late due to late processing of payment by a bank
Q: Our client’s provisional
tax top-up payment was not processed by the bank on time therefore payment was
received by SARS on the 1st October instead of 30 September. This resulted in
penalties and interest being levied by SARS. Please advise the best channel to
follow to have this amount reversed as clearly it was not the client’s fault.
A: It is possible
that the penalty that was levied in this instance is the understatement penalty
– refer to paragraph 20 of the Fourth Schedule. We submit that the reason then
is that the final estimate was less than the required 80% of taxable income. The
only ground for objection would then be to satisfy SARS that the estimate "was
seriously calculated with due regard to the factors having a bearing thereon
and was not deliberately or negligently understated”.
4. Employee using
private vehicle (fuelled by the employer) for work purposes
Q: If an employee
uses his private vehicle for business purposes e.g. for deliveries, meeting
with clients etc. and the company provides the fuel for these trips, will this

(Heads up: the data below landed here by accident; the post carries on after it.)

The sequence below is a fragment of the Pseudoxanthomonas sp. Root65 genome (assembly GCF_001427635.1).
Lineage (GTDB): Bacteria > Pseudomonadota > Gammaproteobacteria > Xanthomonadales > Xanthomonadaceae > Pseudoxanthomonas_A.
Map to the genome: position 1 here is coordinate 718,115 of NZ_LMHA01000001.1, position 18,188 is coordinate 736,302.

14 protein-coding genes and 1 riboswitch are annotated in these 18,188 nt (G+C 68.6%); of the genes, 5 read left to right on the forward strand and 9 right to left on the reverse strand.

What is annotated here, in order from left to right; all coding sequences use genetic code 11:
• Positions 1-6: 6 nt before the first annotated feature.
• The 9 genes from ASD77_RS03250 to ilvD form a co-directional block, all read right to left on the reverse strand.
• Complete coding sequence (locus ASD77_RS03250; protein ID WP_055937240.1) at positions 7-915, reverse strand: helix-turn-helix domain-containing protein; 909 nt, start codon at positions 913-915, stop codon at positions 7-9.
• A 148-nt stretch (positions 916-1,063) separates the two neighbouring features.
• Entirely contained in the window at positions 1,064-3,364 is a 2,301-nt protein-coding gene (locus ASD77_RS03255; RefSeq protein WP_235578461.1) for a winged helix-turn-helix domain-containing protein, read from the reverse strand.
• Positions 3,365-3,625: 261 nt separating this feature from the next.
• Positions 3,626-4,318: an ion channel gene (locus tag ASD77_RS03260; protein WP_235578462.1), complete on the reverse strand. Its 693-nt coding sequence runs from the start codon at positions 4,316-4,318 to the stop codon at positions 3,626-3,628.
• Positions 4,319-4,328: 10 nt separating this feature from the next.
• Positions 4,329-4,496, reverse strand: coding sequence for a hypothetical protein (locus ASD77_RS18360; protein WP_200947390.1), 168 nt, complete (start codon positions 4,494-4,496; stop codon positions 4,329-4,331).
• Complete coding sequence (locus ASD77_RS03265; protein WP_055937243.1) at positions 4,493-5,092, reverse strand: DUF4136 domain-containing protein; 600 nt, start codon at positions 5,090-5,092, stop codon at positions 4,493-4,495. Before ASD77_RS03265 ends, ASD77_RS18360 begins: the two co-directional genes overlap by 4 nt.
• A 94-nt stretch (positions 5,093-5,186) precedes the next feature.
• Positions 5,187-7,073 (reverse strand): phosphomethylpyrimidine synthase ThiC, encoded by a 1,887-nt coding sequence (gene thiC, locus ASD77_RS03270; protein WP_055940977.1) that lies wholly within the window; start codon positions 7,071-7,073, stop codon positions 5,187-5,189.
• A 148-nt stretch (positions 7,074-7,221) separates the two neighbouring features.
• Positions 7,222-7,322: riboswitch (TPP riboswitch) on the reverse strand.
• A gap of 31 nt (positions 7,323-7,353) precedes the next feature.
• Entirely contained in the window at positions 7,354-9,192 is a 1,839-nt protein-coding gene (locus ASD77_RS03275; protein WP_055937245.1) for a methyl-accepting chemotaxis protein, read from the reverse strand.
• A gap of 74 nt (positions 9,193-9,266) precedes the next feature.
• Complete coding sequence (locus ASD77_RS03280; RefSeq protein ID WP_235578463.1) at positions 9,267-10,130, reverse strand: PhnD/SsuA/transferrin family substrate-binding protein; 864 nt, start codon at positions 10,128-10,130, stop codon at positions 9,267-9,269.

be an expense for the company? Furthermore, will this expense be taxable in the
vehicle owner’s name? Note that he doesn't receive a travel allowance or other
A: The table on
page 14 of the SARS guide for employers in respect of allowances (2015 tax
year) shows in which circumstances a travel allowance is subject to Employees'
Tax and the relevant code under which it must be reflected on the IRP5/IT3(a)
certificate. Against the item "Fuel and
expenses paid by the employer (e.g. petrol, garage and maintenance cards)” it
states that employees’ tax must be withheld and it must be reflected against
The employee will make a deduction (on assessment) and if
that is less than the amount so reflected it will be taxed.
The employer will make a deduction under section 11(a).
5. What is meant when a
Double Tax Agreement (DTA) is signed but not ratified?
Q: I would like
to provide an opinion on investing in Chile. The DTA between SA and Chile is
however only signed but not ratified. What does this mean?